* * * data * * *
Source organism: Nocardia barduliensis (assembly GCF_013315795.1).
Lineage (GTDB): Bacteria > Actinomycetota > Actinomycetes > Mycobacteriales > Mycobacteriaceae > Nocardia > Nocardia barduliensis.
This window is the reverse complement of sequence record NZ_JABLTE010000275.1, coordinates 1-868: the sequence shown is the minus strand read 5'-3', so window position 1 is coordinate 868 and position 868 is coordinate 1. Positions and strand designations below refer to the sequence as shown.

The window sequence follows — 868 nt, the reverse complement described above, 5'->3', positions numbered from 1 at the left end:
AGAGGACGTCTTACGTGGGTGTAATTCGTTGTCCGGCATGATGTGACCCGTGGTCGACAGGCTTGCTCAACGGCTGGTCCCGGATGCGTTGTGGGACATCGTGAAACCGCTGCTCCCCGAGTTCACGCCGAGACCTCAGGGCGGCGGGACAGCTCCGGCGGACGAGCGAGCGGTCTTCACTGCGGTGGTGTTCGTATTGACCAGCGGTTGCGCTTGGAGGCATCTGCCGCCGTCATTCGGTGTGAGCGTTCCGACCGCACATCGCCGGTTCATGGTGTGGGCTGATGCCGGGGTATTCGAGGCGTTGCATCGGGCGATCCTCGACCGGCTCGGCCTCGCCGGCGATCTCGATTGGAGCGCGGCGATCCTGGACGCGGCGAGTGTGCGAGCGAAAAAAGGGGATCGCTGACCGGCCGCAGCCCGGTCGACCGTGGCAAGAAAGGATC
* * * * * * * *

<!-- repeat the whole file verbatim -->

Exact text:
Source organism: Nocardia barduliensis (assembly GCF_013315795.1).
Lineage (GTDB): Bacteria > Actinomycetota > Actinomycetes > Mycobacteriales > Mycobacteriaceae > Nocardia > Nocardia barduliensis.
This window is the reverse complement of sequence record NZ_JABLTE010000275.1, coordinates 1-868: the sequence shown is the minus strand read 5'-3', so window position 1 is coordinate 868 and position 868 is coordinate 1. Positions and strand designations below refer to the sequence as shown.

The window sequence follows — 868 nt, the reverse complement described above, 5'->3', positions numbered from 1 at the left end:
AGAGGACGTCTTACGTGGGTGTAATTCGTTGTCCGGCATGATGTGACCCGTGGTCGACAGGCTTGCTCAACGGCTGGTCCCGGATGCGTTGTGGGACATCGTGAAACCGCTGCTCCCCGAGTTCACGCCGAGACCTCAGGGCGGCGGGACAGCTCCGGCGGACGAGCGAGCGGTCTTCACTGCGGTGGTGTTCGTATTGACCAGCGGTTGCGCTTGGAGGCATCTGCCGCCGTCATTCGGTGTGAGCGTTCCGACCGCACATCGCCGGTTCATGGTGTGGGCTGATGCCGGGGTATTCGAGGCGTTGCATCGGGCGATCCTCGACCGGCTCGGCCTCGCCGGCGATCTCGATTGGAGCGCGGCGATCCTGGACGCGGCGAGTGTGCGAGCGAAAAAAGGGGATCGCTGACCGGCCGCAGCCCGGTCGACCGTGGCAAGAAAGGATC